FIH Series Finals: Growth of hockey across diverse communities aiding USA's development

Spread of the hockey along West Coast was the genesis of USA's success at the FIH Series Finals, says captain Ajai Dhadwal whose father played for Delhi and Indian Railways hockey teams.

The diverse culture of the USA men's team is a proof that hockey is not just sport in the sub-continent.   -  Biswaranjan Rout

Before the FIH Hockey Series Finals began here, when someone asked USA captain Ajai Dhadwal if his team was hopeful of going all the way despite strong competition from higher-ranked Japan, Poland and South Africa in its group, he simply smiled and said, “that’s the plan”.

The plan has worked perfectly for the side, even though it lost Dhadwal to a rib injury in the very first game. USA drew with Asian Games champion Japan and upset South Africa to end on top of Pool B and earn a direct entry to the semifinals. “The exciting thing about HSF is that it brings teams that are not as high ranked an opportunity to compete against the best in the world. Rankings matter but they are not the be and end all of everything, it’s important to keep your head down and try and get results with the strategies that you come up with,” Dhadwal told Sportstar in an interaction.

For a team that has to not just fight for quality competition but also resources with other sports and the women’s national team – that finished fifth at Rio – the results here have been heartening. But what is more important, says Dhadwal, is the fact that the sport is spreading out of its traditional image of a subcontinental sport and making inroads into other communities.

“I think it is really important because then it will generate more number of those who want to play. On the West Coast Tom Harris very much pioneered hockey and even started the hockey ground at the Moorepark College. Pretty much half our team grew up playing in that area, plus there is a predominant population of non-subcontinental guys playing on the East Coast as well, so it’s diversifying,” Dhadwal said. Harris, incidentally, is in town for the tournament.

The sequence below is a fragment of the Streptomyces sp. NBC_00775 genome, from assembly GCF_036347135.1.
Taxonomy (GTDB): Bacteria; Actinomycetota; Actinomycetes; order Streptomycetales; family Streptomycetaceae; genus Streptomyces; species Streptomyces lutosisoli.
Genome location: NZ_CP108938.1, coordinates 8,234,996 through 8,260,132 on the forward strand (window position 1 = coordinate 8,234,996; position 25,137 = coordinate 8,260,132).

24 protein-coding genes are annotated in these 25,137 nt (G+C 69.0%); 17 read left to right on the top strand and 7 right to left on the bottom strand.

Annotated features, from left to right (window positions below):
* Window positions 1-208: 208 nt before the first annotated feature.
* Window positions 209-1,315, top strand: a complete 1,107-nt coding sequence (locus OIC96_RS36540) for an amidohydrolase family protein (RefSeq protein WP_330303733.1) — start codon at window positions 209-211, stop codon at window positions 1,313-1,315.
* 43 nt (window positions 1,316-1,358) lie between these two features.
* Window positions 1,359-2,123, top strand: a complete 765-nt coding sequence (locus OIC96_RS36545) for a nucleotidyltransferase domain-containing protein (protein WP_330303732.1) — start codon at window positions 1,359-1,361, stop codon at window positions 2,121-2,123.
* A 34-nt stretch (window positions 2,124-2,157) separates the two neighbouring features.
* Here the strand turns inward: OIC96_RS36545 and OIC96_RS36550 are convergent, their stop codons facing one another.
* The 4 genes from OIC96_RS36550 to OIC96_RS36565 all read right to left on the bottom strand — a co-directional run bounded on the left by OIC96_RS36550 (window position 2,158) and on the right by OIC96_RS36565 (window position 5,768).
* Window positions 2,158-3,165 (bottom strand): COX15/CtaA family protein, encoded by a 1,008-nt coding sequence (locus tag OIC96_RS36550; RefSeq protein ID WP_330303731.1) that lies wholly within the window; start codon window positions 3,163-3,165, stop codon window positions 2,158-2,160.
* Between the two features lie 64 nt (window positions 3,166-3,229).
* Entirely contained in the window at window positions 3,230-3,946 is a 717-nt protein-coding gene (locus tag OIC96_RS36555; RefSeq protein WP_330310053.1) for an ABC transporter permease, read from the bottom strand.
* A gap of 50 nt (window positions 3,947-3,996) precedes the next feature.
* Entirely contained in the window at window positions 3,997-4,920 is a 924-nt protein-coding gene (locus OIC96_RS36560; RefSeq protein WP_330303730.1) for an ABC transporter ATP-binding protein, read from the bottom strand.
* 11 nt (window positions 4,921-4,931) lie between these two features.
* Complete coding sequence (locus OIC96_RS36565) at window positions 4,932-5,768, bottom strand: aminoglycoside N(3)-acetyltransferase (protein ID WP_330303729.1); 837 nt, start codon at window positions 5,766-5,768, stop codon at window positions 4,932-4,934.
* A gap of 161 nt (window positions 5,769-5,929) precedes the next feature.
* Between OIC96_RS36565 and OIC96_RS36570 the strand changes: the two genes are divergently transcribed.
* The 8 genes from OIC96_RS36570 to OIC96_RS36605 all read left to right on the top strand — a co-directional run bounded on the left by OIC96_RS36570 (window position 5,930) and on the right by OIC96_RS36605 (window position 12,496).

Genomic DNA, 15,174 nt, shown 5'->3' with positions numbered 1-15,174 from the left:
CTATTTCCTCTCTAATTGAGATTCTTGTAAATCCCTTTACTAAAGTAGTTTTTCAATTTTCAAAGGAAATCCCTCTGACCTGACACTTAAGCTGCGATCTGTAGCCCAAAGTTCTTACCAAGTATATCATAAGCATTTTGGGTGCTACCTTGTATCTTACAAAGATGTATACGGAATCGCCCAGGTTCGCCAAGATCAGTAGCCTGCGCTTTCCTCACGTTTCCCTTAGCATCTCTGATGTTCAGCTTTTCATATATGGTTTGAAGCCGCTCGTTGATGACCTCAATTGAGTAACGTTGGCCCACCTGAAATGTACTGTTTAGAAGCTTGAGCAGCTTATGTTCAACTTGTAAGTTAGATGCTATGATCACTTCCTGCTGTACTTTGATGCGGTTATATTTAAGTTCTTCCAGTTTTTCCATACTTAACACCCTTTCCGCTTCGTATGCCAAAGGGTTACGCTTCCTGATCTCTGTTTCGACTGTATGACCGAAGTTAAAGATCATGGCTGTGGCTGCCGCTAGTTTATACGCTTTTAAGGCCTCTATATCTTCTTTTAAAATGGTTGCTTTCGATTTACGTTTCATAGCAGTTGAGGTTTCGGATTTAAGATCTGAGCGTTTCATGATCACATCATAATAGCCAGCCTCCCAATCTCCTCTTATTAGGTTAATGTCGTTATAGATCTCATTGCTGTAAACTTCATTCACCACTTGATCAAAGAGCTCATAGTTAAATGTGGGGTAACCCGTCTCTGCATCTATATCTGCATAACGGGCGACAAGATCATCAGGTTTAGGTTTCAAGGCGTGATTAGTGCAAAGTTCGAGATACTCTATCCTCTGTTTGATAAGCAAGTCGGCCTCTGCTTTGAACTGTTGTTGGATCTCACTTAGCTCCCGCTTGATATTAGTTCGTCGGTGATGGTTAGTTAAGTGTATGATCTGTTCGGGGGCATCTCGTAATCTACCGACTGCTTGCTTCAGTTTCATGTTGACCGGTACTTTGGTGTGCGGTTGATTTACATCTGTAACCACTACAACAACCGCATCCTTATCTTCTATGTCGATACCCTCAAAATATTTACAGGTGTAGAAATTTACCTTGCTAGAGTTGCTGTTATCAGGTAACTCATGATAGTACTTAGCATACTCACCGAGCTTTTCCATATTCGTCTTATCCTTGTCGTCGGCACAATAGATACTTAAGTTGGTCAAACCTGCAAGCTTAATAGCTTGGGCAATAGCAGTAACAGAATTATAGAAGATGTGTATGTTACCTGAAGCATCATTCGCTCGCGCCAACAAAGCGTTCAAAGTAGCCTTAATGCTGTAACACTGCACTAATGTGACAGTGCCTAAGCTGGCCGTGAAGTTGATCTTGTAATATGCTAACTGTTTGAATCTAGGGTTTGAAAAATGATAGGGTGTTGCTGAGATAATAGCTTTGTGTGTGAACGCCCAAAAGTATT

Like most other hockey players across the world, the USA team is made up of part-timers who earn a living doing other things. Dhadwal himself is an assistant coach with the women’s team at Rutgers University in New Jersey, although he was born and raised in Los Angeles and picked up the stick at five following in his father’s footsteps, who played for Delhi and Indian Railways before moving abroad.

USA on Friday would take on South Africa for a spot in the final after the African champion beat Russia 2-1 in the quarterfinals on Wednesday to keep its Olympic dreams alive. The other quarterfinal saw Japan thrash Poland 6-2, three of its goals coming in the third quarter, to set up a clash with host India in the last four. The last time the teams met – at the Azlan Shah Cup -- India had won 2-0.

The results

7-8 place - Mexico 4 (Yamil Mendez, Roberto Garcia, Maximiliano Mendez, Alexander Palma) bt Uzbekistan 3 (Gaybullo Khaytboev, Ruslan Satlikov, Okhunjon Mirzakarimov);

Cross Over Match 1: Japan 6 (Koji Yamasaki 2, Kenta Tanaka, Kenji Kitazato, Shota Yamada, Hirotaka Zendana) bt Poland 2 (Mikolaj Gumny, Mateusz Hulboj)

Cross Over Match 2: South Africa 2 (Ryan Julius, Nqobile Ntuli) vs Russia 1 (Georgii Arusiia)